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The Nonsense Factory: The Making and Breaking of the American Legal System

really liked it 4.00  ·  Rating details ·  96 ratings  ·  13 reviews
A withering and witty examination of how the American legal system, burdened by complexity and untrammeled growth, fails Americans and threatens the rule of law itself, by the acclaimed author of A Generation of Sociopaths.

Our trial courts conduct hardly any trials, our correctional systems do not correct, and the rise of mandated arbitration has ushered in a shadowy syst
Kindle Edition, 544 pages
Published May 14th 2019 by Hachette Books
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Thomas Ray
The Nonsense Factory, Bruce Cannon Gibney, 2019, 504pp (379pp text) ISBN 9780316475266

Lots about what's wrong with U.S. law, from legal education to congress, courts, executive agencies, compulsory arbitration, and policing. It's a comprehensive catalog of failures in our legal system. Marred by author's focus on creating a world that would transfer wealth from the rest of us to himself even faster than it now does.

The changes the author /wants/ are those that would enrich venture capitalists su
Apr 23, 2019 rated it it was amazing  ·  review of another edition
Alarming and Yet Also Hilarious. Even as someone who was once a political activist with some fairly high level (if State, rather than Federal) access to the halls of legislative deliberation, this book was pretty shocking in revealing just how much of a mess the American legal system truly is. While the author himself is clearly in favor of some form of ideal government that works, this book just as easily makes the case that anarchy would at least be preferable to the current system. Yet throug ...more
Will A
Aug 01, 2019 rated it it was amazing  ·  review of another edition
Interesting critique of US law because it looks into some less prominent but nevertheless important issues:

State immunity from civil suits: is it appropriate in a republic?
Bureaucratic regulation-writing and agency courts: do they unconstitutionally blur powers that ought to be separate?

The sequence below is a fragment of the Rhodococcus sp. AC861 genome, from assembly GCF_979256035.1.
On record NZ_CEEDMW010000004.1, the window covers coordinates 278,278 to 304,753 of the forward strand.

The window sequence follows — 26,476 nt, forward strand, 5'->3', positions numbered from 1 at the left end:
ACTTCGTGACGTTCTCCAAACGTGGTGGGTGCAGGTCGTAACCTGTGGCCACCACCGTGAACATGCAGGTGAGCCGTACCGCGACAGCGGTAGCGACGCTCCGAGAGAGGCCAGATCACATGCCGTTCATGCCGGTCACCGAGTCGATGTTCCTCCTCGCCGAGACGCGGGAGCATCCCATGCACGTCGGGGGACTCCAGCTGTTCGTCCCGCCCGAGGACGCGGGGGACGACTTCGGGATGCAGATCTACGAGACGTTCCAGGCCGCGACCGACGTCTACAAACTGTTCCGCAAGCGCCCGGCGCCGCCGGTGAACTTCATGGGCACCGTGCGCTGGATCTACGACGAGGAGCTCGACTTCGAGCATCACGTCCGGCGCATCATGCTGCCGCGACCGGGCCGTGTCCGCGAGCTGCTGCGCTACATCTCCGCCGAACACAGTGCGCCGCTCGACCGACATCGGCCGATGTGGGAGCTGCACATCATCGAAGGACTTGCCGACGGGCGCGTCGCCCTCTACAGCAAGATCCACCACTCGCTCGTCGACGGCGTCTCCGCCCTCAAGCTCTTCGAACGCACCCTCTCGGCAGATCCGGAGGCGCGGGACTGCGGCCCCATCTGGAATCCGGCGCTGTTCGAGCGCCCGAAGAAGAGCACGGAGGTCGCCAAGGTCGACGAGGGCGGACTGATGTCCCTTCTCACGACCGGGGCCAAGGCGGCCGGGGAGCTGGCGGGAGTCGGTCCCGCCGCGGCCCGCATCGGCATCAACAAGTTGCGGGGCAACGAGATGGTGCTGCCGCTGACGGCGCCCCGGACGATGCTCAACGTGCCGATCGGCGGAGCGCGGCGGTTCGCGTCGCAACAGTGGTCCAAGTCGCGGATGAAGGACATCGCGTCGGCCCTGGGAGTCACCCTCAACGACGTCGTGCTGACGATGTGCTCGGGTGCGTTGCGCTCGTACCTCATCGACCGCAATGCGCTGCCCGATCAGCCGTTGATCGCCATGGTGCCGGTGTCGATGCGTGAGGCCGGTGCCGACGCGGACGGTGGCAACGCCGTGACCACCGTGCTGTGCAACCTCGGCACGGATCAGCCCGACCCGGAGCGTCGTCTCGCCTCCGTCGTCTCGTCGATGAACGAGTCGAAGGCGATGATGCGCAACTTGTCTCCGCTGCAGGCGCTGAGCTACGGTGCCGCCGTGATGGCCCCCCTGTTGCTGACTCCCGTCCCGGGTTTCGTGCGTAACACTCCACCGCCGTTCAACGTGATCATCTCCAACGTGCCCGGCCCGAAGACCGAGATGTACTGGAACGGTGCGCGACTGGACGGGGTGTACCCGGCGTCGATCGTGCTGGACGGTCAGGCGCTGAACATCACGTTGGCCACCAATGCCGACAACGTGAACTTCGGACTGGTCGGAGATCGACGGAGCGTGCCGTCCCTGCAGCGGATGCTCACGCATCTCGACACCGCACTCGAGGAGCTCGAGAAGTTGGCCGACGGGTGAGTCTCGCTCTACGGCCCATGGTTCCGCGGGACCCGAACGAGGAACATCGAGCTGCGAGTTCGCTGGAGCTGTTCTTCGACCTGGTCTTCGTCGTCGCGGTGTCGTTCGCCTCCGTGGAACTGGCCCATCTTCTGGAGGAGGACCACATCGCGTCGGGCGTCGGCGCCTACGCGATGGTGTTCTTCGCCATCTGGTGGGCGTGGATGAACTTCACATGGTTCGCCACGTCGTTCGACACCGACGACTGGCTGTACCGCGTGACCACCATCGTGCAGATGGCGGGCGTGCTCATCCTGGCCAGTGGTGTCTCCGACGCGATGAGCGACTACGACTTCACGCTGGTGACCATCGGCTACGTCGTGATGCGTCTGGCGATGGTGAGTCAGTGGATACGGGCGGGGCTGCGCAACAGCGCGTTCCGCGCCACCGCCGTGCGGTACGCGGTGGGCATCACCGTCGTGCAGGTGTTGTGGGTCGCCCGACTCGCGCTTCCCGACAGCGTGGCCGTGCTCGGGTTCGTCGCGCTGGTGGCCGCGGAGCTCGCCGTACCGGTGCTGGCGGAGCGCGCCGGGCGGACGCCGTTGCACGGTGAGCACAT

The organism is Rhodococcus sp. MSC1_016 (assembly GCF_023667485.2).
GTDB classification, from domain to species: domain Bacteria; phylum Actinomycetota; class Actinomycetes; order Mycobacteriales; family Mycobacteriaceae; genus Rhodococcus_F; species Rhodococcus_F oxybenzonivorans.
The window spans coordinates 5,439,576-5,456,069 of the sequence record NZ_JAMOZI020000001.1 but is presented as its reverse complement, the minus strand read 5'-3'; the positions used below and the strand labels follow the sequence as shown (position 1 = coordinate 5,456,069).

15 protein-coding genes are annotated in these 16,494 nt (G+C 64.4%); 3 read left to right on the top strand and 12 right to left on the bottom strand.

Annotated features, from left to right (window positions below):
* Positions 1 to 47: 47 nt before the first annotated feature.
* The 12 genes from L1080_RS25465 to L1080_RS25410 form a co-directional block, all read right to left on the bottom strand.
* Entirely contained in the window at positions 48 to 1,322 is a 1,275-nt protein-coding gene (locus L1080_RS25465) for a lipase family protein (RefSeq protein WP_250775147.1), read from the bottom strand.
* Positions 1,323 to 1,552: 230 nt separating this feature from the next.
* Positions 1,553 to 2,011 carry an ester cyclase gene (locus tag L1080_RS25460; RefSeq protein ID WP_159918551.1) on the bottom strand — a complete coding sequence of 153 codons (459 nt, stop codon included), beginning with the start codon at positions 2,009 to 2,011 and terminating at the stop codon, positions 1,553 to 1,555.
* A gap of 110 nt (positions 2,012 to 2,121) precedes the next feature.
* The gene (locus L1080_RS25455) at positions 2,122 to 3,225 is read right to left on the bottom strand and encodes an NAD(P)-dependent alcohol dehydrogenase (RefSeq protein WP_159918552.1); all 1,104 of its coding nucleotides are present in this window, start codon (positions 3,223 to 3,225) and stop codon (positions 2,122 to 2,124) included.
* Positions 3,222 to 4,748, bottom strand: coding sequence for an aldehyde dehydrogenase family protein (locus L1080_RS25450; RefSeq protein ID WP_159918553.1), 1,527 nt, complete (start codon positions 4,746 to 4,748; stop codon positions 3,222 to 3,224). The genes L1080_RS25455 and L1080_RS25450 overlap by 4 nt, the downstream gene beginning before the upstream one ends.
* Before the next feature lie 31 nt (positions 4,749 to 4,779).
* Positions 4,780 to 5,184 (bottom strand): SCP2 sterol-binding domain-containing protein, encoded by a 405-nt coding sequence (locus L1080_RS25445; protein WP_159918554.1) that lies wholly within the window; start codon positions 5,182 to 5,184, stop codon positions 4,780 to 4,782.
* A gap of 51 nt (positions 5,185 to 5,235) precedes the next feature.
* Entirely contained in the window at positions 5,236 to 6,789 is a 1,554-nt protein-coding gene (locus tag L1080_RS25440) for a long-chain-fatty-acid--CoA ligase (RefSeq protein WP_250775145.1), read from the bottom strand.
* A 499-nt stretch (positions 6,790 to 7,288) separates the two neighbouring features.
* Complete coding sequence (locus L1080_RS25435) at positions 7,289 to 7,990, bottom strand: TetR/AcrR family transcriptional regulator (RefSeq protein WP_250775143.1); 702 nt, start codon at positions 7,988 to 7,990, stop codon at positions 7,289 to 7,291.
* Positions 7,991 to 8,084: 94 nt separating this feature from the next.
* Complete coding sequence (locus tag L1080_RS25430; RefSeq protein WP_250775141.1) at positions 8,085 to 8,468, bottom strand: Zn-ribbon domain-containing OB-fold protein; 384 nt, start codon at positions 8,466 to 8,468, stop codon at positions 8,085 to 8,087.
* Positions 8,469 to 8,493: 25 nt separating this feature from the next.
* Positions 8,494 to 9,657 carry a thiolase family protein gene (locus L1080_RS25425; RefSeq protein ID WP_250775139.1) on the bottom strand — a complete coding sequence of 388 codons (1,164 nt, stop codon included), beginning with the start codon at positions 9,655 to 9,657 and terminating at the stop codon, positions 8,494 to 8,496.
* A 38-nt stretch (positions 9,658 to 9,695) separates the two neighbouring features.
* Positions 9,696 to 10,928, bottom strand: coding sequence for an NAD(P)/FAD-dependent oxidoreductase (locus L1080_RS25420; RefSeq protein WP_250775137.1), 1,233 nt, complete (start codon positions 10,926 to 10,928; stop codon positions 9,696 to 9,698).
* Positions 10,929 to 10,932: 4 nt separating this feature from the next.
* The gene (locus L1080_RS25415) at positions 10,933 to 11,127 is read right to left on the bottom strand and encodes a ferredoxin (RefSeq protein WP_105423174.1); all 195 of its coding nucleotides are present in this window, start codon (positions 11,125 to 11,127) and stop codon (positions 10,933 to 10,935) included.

Arbitration and plea-bargaining: is justice served by avoiding trials?
Congress: does the idea of legislative intent make sense coming from a legislature where most of the intellectual work is done by staff and lo
Fraser Kinnear
Aug 01, 2019 rated it liked it  ·  review of another edition
Shelves: policy
Over the past century, whole fields of [American] law have become so bloated and confused that not even a subset of their rules can be administered consistently. To cope, law modifies or ignores its own rules on the fly, and the entire legal system is backsliding toward a regime in which the arbitrary supplants the absolute.

The book is broken into chapters that span the entire legal system, from what’s wrong with law schools and legal journals, to the legislative flaws of an understaffed Congre
Jamie Jack
Jul 22, 2020 rated it really liked it  ·  review of another edition
Shelves: p-2020, nonfiction
A Book You Should Read

If you pay attention to the news at all, you have a feeling, most likely, that something is inherently flawed with our legal system, whether it's racial injustice as has been the focus lately or what we see of the legal system when called in for jury duty. If there's ever been that niggle (or more) in the back of your mind, this book takes a close and intense look at the entire legal system, from law schools to prosecutorial procedure to our prisons and other subjects as we
Sep 10, 2019 rated it really liked it  ·  review of another edition